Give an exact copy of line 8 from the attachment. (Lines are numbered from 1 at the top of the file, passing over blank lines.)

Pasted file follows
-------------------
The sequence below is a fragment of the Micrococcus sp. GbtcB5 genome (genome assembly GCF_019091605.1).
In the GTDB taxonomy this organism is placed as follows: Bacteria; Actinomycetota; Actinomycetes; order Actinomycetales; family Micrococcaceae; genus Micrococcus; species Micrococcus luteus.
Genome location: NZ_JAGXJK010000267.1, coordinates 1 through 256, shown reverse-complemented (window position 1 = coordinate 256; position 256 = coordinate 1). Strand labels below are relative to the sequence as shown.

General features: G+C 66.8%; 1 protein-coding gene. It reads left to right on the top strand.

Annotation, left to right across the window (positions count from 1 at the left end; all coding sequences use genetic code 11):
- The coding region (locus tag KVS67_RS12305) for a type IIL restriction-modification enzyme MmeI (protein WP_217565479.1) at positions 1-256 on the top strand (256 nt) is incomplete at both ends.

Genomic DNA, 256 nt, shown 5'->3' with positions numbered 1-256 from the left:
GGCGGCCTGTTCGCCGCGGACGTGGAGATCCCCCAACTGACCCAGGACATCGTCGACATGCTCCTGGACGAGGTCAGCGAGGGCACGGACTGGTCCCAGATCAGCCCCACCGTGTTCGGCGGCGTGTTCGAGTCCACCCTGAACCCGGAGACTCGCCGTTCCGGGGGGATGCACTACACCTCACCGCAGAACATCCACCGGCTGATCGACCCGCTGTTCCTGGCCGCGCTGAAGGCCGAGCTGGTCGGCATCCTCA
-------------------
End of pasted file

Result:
GGCGGCCTGTTCGCCGCGGACGTGGAGATCCCCCAACTGACCCAGGACATCGTCGACATGCTCCTGGACGAGGTCAGCGAGGGCACGGACTGGTCCCAGATCAGCCCCACCGTGTTCGGCGGCGTGTTCGAGTCCACCCTGAACCCGGAGACTCGCCGTTCCGGGGGGATGCACTACACCTCACCGCAGAACATCCACCGGCTGATCGACCCGCTGTTCCTGGCCGCGCTGAAGGCCGAGCTGGTCGGCATCCTCA